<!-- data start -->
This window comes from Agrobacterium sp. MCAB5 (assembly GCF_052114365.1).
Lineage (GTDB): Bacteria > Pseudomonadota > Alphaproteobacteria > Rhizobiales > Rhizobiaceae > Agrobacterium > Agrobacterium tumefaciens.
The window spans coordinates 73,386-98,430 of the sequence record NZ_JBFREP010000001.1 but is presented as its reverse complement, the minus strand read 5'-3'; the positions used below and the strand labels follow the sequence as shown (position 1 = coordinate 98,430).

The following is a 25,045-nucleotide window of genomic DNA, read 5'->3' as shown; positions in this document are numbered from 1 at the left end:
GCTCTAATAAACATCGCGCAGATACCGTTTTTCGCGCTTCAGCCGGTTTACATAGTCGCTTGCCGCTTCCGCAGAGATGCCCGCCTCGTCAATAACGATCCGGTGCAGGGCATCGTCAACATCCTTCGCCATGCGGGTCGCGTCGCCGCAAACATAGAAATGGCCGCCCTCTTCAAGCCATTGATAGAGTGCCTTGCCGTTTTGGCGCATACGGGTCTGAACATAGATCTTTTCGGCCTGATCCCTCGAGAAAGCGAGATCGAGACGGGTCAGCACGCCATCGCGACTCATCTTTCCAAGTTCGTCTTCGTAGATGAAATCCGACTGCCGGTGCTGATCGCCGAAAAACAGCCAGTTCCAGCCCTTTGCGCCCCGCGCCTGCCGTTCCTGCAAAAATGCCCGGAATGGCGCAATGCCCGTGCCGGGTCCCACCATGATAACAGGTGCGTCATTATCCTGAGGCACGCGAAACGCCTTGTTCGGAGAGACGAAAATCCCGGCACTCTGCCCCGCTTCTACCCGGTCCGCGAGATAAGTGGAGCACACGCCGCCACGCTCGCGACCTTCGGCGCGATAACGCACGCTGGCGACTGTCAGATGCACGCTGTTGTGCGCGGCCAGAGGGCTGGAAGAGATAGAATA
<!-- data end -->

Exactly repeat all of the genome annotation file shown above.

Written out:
This window comes from Agrobacterium sp. MCAB5 (assembly GCF_052114365.1).
Lineage (GTDB): Bacteria > Pseudomonadota > Alphaproteobacteria > Rhizobiales > Rhizobiaceae > Agrobacterium > Agrobacterium tumefaciens.
The window spans coordinates 73,386-98,430 of the sequence record NZ_JBFREP010000001.1 but is presented as its reverse complement, the minus strand read 5'-3'; the positions used below and the strand labels follow the sequence as shown (position 1 = coordinate 98,430).

The following is a 25,045-nucleotide window of genomic DNA, read 5'->3' as shown; positions in this document are numbered from 1 at the left end:
GCTCTAATAAACATCGCGCAGATACCGTTTTTCGCGCTTCAGCCGGTTTACATAGTCGCTTGCCGCTTCCGCAGAGATGCCCGCCTCGTCAATAACGATCCGGTGCAGGGCATCGTCAACATCCTTCGCCATGCGGGTCGCGTCGCCGCAAACATAGAAATGGCCGCCCTCTTCAAGCCATTGATAGAGTGCCTTGCCGTTTTGGCGCATACGGGTCTGAACATAGATCTTTTCGGCCTGATCCCTCGAGAAAGCGAGATCGAGACGGGTCAGCACGCCATCGCGACTCATCTTTCCAAGTTCGTCTTCGTAGATGAAATCCGACTGCCGGTGCTGATCGCCGAAAAACAGCCAGTTCCAGCCCTTTGCGCCCCGCGCCTGCCGTTCCTGCAAAAATGCCCGGAATGGCGCAATGCCCGTGCCGGGTCCCACCATGATAACAGGTGCGTCATTATCCTGAGGCACGCGAAACGCCTTGTTCGGAGAGACGAAAATCCCGGCACTCTGCCCCGCTTCTACCCGGTCCGCGAGATAAGTGGAGCACACGCCGCCACGCTCGCGACCTTCGGCGCGATAACGCACGCTGGCGACTGTCAGATGCACGCTGTTGTGCGCGGCCAGAGGGCTGGAAGAGATAGAATA